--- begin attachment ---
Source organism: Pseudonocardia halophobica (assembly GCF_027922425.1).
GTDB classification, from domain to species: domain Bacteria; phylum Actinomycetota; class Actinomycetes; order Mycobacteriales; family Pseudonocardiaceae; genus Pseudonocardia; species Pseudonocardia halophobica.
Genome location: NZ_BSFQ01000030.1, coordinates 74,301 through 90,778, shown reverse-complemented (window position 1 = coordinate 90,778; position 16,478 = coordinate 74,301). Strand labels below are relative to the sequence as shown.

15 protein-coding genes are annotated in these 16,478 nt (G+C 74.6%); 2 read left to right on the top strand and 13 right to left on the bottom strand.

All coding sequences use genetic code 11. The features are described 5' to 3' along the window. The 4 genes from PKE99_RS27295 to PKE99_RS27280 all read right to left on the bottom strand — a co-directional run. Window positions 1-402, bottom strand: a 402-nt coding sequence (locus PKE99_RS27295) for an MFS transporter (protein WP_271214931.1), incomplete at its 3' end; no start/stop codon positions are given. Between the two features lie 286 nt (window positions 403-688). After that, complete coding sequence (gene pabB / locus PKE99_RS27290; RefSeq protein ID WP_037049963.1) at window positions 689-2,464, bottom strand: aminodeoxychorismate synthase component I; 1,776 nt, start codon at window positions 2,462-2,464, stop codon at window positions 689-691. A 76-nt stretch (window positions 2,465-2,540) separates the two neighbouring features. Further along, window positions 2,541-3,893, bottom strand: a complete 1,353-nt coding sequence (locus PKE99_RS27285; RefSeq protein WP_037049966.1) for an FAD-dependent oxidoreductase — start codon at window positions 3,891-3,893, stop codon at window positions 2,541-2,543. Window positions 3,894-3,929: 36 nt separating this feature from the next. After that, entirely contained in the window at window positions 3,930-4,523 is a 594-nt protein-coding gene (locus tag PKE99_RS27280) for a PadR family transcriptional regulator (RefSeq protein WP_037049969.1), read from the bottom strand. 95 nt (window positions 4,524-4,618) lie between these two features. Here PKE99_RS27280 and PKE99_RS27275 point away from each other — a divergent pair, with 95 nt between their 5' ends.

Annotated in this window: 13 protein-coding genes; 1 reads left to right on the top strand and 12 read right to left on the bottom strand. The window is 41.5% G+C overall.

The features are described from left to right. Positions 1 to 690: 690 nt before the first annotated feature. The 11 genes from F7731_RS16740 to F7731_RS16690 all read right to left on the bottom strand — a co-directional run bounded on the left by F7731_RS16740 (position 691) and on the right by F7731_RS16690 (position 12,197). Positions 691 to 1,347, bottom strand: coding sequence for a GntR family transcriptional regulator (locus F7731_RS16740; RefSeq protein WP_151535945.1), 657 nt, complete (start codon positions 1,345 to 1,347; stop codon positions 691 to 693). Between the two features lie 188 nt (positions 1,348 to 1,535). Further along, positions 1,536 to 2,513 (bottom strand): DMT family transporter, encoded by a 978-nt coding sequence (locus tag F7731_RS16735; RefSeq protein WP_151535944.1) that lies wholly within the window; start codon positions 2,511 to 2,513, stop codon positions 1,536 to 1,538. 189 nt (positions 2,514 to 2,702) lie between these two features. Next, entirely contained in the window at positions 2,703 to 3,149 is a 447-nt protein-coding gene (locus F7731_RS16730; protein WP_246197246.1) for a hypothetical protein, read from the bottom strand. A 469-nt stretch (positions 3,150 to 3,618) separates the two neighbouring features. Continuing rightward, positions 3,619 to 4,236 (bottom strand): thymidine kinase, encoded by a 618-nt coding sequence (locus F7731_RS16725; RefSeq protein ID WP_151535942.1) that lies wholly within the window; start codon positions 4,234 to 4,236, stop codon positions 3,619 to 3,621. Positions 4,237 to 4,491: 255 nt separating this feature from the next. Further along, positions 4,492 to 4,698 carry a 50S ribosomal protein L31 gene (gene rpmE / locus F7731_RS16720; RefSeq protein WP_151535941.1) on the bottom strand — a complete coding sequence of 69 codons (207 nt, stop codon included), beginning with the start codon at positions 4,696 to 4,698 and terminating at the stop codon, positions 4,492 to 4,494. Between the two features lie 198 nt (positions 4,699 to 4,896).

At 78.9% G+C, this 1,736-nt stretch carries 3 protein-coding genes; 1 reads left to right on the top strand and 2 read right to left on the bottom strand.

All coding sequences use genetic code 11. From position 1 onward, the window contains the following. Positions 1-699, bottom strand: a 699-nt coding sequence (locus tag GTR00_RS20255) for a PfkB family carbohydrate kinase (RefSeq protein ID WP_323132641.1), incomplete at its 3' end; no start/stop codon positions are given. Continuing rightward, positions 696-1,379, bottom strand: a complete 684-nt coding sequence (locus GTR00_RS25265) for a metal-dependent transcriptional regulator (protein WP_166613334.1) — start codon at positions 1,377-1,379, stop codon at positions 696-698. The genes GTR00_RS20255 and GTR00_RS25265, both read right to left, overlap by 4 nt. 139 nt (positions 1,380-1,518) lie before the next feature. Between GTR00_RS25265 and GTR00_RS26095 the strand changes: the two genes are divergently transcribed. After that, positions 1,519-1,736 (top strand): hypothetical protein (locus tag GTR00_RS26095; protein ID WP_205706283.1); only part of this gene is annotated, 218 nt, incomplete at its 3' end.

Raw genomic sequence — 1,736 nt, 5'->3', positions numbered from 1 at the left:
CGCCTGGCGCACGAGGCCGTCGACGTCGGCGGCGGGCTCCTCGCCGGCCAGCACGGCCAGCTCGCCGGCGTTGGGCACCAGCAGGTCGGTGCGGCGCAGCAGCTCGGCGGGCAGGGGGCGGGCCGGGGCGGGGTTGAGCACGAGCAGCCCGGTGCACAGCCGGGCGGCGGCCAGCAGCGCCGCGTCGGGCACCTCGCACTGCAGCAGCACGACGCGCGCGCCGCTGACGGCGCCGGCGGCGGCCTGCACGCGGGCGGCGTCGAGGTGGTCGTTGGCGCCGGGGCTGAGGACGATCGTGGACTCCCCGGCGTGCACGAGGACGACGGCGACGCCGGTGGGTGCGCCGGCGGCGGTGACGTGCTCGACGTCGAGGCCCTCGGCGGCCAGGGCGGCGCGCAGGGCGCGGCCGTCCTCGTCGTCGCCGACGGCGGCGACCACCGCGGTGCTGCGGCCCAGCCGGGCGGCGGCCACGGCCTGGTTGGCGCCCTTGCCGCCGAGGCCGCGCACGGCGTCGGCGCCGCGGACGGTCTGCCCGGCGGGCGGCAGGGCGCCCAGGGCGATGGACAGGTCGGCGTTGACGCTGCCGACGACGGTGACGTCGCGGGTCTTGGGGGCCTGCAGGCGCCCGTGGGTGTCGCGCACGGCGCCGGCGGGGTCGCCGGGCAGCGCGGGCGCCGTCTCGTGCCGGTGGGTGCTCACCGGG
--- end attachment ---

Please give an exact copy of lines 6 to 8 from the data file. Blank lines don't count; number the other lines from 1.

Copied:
Annotated in this window: 13 protein-coding genes; 1 reads left to right on the top strand and 12 read right to left on the bottom strand. The window is 41.5% G+C overall.

The features are described from left to right. Positions 1 to 690: 690 nt before the first annotated feature. The 11 genes from F7731_RS16740 to F7731_RS16690 all read right to left on the bottom strand — a co-directional run bounded on the left by F7731_RS16740 (position 691) and on the right by F7731_RS16690 (position 12,197). Positions 691 to 1,347, bottom strand: coding sequence for a GntR family transcriptional regulator (locus F7731_RS16740; RefSeq protein WP_151535945.1), 657 nt, complete (start codon positions 1,345 to 1,347; stop codon positions 691 to 693). Between the two features lie 188 nt (positions 1,348 to 1,535). Further along, positions 1,536 to 2,513 (bottom strand): DMT family transporter, encoded by a 978-nt coding sequence (locus tag F7731_RS16735; RefSeq protein WP_151535944.1) that lies wholly within the window; start codon positions 2,511 to 2,513, stop codon positions 1,536 to 1,538. 189 nt (positions 2,514 to 2,702) lie between these two features. Next, entirely contained in the window at positions 2,703 to 3,149 is a 447-nt protein-coding gene (locus F7731_RS16730; protein WP_246197246.1) for a hypothetical protein, read from the bottom strand. A 469-nt stretch (positions 3,150 to 3,618) separates the two neighbouring features. Continuing rightward, positions 3,619 to 4,236 (bottom strand): thymidine kinase, encoded by a 618-nt coding sequence (locus F7731_RS16725; RefSeq protein ID WP_151535942.1) that lies wholly within the window; start codon positions 4,234 to 4,236, stop codon positions 3,619 to 3,621. Positions 4,237 to 4,491: 255 nt separating this feature from the next. Further along, positions 4,492 to 4,698 carry a 50S ribosomal protein L31 gene (gene rpmE / locus F7731_RS16720; RefSeq protein WP_151535941.1) on the bottom strand — a complete coding sequence of 69 codons (207 nt, stop codon included), beginning with the start codon at positions 4,696 to 4,698 and terminating at the stop codon, positions 4,492 to 4,494. Between the two features lie 198 nt (positions 4,699 to 4,896).

At 78.9% G+C, this 1,736-nt stretch carries 3 protein-coding genes; 1 reads left to right on the top strand and 2 read right to left on the bottom strand.